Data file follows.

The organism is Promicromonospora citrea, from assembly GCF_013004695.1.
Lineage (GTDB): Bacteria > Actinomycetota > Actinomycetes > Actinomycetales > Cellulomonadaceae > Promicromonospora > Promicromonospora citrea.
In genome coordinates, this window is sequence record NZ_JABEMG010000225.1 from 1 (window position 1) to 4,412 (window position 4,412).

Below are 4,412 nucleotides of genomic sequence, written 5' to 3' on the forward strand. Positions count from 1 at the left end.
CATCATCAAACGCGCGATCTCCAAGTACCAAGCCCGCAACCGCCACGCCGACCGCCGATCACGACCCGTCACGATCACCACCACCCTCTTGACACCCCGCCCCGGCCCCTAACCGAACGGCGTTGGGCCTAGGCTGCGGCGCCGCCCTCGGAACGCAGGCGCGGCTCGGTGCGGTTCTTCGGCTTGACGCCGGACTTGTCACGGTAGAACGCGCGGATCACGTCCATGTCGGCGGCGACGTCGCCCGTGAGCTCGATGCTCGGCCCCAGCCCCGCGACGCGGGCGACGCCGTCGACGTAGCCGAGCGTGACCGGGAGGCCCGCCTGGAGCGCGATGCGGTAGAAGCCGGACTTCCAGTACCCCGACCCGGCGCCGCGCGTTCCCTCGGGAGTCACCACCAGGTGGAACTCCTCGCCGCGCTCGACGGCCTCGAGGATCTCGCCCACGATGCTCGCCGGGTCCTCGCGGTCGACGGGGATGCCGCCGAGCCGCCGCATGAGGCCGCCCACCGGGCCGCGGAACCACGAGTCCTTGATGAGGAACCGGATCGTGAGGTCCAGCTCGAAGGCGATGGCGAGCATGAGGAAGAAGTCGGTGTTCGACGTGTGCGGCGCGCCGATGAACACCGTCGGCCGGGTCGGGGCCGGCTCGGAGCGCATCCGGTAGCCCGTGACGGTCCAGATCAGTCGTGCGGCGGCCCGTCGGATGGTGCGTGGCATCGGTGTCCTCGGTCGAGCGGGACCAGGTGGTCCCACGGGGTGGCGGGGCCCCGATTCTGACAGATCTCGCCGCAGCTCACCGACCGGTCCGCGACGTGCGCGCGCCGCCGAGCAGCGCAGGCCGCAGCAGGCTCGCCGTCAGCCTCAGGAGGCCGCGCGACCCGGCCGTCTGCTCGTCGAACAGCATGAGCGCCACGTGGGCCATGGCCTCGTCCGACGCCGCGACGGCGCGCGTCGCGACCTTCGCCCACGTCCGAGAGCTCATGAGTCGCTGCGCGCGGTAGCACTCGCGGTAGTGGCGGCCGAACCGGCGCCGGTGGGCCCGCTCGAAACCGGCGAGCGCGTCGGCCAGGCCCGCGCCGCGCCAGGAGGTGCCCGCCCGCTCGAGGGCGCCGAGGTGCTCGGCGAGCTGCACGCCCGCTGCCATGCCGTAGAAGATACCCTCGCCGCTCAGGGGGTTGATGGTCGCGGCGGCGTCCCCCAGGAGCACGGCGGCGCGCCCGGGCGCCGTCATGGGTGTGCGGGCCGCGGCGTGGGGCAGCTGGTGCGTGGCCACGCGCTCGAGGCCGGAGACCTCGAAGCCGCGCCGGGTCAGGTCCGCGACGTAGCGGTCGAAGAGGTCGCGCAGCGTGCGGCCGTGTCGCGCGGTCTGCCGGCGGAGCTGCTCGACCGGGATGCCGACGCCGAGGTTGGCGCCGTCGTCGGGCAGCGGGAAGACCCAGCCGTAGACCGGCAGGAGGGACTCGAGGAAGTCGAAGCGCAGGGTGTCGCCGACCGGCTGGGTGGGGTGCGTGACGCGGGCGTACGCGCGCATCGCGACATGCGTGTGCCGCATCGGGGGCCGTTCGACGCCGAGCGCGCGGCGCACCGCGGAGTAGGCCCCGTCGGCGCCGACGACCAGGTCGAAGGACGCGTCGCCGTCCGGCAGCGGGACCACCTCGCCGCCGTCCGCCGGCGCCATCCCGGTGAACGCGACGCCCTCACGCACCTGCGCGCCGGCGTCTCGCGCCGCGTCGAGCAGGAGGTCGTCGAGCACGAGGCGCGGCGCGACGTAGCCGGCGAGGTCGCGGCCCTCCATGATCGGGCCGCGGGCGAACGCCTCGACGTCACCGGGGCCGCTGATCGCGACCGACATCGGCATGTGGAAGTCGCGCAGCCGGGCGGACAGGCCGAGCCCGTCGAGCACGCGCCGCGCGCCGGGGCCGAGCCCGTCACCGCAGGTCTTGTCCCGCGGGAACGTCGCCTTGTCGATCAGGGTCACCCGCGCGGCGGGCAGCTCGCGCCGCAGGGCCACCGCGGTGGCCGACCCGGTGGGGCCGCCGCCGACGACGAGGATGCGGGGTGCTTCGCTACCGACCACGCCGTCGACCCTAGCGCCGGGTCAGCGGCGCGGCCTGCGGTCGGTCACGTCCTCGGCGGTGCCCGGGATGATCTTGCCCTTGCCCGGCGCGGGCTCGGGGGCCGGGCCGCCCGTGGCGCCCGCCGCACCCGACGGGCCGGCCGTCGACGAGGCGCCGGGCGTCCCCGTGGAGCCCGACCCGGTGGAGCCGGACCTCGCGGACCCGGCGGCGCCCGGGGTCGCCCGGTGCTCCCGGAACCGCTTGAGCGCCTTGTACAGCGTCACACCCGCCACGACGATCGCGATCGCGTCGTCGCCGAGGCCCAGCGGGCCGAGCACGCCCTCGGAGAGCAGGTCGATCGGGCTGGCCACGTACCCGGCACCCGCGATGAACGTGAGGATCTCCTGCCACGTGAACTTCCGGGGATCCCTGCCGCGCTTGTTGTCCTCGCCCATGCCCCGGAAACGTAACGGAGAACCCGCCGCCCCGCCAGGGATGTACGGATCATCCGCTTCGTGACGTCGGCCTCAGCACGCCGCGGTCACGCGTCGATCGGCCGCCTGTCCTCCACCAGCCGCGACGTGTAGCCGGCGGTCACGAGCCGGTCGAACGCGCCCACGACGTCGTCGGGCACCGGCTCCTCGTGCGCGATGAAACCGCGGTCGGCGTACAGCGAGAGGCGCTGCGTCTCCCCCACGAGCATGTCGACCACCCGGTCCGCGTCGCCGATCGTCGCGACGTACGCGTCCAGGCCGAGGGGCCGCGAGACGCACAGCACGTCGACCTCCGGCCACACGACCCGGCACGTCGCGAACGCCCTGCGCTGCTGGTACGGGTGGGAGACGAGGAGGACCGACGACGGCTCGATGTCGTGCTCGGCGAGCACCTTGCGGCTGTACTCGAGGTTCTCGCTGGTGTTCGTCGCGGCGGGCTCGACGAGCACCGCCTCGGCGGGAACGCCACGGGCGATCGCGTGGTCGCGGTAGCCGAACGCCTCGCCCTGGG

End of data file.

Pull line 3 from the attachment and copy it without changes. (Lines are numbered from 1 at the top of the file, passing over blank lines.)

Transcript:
In genome coordinates, this window is sequence record NZ_JABEMG010000225.1 from 1 (window position 1) to 4,412 (window position 4,412).